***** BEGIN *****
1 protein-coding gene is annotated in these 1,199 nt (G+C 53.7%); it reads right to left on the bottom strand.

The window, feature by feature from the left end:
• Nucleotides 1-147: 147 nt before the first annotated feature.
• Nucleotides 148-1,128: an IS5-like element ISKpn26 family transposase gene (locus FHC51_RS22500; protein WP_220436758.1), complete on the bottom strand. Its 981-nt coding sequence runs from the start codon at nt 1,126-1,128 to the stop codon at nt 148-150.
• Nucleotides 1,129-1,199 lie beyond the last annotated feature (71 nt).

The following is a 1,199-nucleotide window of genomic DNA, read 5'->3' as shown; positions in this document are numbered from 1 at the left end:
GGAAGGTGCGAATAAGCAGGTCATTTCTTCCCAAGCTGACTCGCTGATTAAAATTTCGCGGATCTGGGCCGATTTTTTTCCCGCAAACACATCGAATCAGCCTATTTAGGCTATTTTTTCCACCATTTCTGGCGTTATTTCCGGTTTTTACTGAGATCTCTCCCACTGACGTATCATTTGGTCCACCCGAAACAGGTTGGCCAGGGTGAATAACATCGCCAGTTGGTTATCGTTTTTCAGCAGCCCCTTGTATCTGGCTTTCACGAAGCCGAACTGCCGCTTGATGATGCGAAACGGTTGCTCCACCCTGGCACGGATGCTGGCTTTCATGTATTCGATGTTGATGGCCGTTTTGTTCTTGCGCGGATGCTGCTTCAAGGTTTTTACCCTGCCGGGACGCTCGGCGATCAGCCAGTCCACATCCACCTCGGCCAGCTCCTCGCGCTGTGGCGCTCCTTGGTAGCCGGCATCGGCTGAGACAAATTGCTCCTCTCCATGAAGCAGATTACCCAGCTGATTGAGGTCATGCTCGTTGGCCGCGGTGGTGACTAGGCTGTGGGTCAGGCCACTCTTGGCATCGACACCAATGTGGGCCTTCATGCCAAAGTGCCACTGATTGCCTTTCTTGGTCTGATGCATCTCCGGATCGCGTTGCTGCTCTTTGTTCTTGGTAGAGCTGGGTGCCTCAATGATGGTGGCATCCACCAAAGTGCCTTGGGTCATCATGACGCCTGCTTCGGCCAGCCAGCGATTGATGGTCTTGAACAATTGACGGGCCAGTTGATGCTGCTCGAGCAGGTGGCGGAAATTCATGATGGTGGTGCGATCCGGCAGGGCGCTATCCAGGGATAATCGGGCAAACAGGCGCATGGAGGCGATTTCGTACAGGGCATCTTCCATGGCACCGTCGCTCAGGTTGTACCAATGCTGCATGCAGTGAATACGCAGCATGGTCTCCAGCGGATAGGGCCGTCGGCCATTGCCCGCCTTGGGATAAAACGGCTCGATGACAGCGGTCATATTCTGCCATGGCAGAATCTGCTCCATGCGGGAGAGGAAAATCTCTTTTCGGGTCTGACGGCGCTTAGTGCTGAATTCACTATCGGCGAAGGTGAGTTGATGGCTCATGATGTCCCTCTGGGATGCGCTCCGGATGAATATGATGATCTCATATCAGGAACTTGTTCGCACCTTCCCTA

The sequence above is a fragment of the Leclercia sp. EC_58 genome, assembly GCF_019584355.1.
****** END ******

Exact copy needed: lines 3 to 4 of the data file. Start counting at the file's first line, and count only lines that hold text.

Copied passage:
• Nucleotides 1-147: 147 nt before the first annotated feature.
• Nucleotides 148-1,128: an IS5-like element ISKpn26 family transposase gene (locus FHC51_RS22500; protein WP_220436758.1), complete on the bottom strand. Its 981-nt coding sequence runs from the start codon at nt 1,126-1,128 to the stop codon at nt 148-150.